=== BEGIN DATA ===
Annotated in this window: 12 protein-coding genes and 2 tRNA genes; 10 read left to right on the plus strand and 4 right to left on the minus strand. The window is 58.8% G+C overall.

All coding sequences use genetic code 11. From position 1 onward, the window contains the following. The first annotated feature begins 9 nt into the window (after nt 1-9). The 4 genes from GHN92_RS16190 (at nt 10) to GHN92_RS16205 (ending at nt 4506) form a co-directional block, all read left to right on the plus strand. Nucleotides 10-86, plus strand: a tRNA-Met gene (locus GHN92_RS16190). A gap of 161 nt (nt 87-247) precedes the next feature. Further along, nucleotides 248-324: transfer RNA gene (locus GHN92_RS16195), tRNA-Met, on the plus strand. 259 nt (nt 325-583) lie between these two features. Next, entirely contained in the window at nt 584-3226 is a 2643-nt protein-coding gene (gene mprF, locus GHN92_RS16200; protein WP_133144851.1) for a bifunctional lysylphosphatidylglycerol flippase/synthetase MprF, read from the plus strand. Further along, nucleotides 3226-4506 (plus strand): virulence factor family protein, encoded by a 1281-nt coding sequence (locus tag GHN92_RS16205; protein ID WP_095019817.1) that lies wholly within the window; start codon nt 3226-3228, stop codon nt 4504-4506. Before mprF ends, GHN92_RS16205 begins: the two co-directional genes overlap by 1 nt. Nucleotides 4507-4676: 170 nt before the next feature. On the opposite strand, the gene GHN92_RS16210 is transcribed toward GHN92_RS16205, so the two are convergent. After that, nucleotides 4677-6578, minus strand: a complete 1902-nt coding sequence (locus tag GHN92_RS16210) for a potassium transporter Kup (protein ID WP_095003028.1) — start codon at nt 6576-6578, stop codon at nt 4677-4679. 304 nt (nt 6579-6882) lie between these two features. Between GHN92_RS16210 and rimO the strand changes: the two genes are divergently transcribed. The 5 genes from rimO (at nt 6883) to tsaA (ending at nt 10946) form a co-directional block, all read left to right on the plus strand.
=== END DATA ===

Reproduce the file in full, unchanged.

Annotated in this window: 12 protein-coding genes and 2 tRNA genes; 10 read left to right on the plus strand and 4 right to left on the minus strand. The window is 58.8% G+C overall.

All coding sequences use genetic code 11. From position 1 onward, the window contains the following. The first annotated feature begins 9 nt into the window (after nt 1-9). The 4 genes from GHN92_RS16190 (at nt 10) to GHN92_RS16205 (ending at nt 4506) form a co-directional block, all read left to right on the plus strand. Nucleotides 10-86, plus strand: a tRNA-Met gene (locus GHN92_RS16190). A gap of 161 nt (nt 87-247) precedes the next feature. Further along, nucleotides 248-324: transfer RNA gene (locus GHN92_RS16195), tRNA-Met, on the plus strand. 259 nt (nt 325-583) lie between these two features. Next, entirely contained in the window at nt 584-3226 is a 2643-nt protein-coding gene (gene mprF, locus GHN92_RS16200; protein WP_133144851.1) for a bifunctional lysylphosphatidylglycerol flippase/synthetase MprF, read from the plus strand. Further along, nucleotides 3226-4506 (plus strand): virulence factor family protein, encoded by a 1281-nt coding sequence (locus tag GHN92_RS16205; protein ID WP_095019817.1) that lies wholly within the window; start codon nt 3226-3228, stop codon nt 4504-4506. Before mprF ends, GHN92_RS16205 begins: the two co-directional genes overlap by 1 nt. Nucleotides 4507-4676: 170 nt before the next feature. On the opposite strand, the gene GHN92_RS16210 is transcribed toward GHN92_RS16205, so the two are convergent. After that, nucleotides 4677-6578, minus strand: a complete 1902-nt coding sequence (locus tag GHN92_RS16210) for a potassium transporter Kup (protein ID WP_095003028.1) — start codon at nt 6576-6578, stop codon at nt 4677-4679. 304 nt (nt 6579-6882) lie between these two features. Between GHN92_RS16210 and rimO the strand changes: the two genes are divergently transcribed. The 5 genes from rimO (at nt 6883) to tsaA (ending at nt 10946) form a co-directional block, all read left to right on the plus strand.